FOIA may be extended to apply to information about public services provided by contractors
Liberal Democrat MP Tom Brake proposes that major contractors would fall under the FOIA. The Bill, Freedom of Information (Public Interest and Transparency) Bill, introduced with all-party support on 19 January under the 10-minute rule, proposes to ‘amend the Freedom of Information Act 2000 to remove provisions permitting Ministers to overrule decisions of the Information Commissioner and Information Tribunal; to limit the time allowed for public authorities to respond to requests involving consideration of the public interest; to extend the Freedom of Information Act 2000 to cover private companies, social enterprises and charities contracted to carry out work for public authorities and the Royal Household; and for connected purposes.’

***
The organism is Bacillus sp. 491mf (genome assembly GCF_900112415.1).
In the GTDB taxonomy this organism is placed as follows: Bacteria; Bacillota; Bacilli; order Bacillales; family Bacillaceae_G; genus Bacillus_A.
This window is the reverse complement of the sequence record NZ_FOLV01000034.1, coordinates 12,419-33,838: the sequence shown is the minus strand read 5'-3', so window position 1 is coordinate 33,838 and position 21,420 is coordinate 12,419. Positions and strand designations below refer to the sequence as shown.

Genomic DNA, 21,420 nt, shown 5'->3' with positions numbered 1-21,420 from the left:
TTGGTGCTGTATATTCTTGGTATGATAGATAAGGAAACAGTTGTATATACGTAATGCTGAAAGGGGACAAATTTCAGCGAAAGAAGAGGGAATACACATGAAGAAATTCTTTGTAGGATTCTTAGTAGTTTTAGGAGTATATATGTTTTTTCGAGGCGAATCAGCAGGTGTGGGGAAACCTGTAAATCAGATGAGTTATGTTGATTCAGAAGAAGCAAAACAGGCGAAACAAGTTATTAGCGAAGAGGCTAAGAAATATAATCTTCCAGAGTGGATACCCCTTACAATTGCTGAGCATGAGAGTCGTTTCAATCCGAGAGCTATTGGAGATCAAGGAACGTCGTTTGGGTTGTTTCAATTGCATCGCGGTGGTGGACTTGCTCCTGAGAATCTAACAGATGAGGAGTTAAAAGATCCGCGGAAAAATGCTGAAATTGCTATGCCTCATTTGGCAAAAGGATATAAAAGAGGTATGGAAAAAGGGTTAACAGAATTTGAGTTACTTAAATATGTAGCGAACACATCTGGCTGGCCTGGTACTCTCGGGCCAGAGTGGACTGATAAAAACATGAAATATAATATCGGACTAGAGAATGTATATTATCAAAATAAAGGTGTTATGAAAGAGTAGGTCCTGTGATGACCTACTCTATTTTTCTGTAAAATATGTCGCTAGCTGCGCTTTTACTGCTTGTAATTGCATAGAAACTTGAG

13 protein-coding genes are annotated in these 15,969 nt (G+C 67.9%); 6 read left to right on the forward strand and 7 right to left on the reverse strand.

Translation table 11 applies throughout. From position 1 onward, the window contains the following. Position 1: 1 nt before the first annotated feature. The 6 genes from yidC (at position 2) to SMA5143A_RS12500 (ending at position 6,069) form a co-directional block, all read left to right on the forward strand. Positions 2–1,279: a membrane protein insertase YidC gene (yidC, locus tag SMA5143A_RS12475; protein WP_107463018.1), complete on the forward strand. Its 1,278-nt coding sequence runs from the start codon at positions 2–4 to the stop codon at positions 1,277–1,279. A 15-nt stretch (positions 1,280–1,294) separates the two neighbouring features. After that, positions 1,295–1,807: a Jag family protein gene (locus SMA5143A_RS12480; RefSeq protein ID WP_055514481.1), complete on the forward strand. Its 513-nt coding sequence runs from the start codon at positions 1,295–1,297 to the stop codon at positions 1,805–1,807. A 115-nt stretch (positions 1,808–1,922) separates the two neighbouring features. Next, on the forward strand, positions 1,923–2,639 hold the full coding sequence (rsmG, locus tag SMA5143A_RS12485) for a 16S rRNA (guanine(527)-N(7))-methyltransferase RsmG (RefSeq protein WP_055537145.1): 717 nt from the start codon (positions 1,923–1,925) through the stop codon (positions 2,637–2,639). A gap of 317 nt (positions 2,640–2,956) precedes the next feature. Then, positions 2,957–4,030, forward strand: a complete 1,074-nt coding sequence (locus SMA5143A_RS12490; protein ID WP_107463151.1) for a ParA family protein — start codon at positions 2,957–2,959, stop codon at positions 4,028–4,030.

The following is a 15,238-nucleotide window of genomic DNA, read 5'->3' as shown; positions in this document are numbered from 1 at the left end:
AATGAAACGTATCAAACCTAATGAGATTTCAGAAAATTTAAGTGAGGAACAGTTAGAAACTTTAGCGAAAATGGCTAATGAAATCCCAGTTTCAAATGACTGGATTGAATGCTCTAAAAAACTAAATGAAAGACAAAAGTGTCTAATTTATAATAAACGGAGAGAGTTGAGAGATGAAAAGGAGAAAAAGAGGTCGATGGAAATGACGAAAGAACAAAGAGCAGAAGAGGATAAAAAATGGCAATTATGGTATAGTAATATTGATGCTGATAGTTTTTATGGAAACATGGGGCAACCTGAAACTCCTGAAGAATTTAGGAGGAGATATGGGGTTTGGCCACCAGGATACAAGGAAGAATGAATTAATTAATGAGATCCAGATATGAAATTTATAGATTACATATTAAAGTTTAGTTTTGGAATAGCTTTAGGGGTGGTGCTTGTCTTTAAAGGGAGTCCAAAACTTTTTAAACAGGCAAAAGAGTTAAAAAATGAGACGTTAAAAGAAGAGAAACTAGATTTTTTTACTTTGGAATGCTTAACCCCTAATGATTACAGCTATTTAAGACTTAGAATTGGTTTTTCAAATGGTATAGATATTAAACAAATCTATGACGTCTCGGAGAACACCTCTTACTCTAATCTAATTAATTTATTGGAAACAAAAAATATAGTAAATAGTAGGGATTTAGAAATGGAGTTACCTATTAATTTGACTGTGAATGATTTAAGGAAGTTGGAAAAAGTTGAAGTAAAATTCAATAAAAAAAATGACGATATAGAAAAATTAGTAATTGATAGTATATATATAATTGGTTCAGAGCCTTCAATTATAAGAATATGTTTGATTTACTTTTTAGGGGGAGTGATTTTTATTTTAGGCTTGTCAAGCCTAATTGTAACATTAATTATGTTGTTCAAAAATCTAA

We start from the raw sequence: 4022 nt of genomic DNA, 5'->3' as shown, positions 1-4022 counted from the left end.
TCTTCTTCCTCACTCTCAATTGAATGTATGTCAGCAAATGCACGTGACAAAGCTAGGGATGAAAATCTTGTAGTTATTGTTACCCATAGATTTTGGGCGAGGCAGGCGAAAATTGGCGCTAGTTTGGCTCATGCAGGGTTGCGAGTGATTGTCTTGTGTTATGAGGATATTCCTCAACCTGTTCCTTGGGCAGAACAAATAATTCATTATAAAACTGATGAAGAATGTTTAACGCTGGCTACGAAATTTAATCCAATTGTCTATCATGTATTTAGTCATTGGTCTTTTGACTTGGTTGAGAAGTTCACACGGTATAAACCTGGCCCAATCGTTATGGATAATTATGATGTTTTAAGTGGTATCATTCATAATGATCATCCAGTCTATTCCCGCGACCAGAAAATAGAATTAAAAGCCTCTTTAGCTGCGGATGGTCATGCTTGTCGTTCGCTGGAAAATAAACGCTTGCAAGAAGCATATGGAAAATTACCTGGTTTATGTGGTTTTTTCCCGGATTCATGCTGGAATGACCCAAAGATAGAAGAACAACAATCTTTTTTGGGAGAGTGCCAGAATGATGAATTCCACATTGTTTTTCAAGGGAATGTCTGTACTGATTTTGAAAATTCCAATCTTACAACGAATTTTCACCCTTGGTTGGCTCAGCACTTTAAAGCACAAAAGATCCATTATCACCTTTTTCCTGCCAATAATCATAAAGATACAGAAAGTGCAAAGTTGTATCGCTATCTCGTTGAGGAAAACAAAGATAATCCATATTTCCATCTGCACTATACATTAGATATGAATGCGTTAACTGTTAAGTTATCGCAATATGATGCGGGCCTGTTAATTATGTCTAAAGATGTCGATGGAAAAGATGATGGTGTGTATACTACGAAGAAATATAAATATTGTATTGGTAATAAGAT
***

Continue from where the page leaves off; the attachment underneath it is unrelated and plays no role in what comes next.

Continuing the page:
The Freedom of Information Campaign’s director Maurice Frankel said: “Information about public services provided by contractors, whether commercial bodies or charities, should be covered by FOI. The loophole in the Act, which excludes such information if the contract doesn’t refer to it, should be closed. The public’s right to know should not be arbitrarily cut off because the staff who provide the service are paid by a contractor not by the authority itself.”
The Campaign is calling for major contractors, whose work mainly involves providing public services, to be brought directly under the Act in their own right in relation to those contracts. Information held by other contractors should be available via an FOI request to the public authority, it says. This approach has been endorsed by the Information Commissioner, the Campaign says.
The Bill is expected to have its second reading debate on 11 March 2016.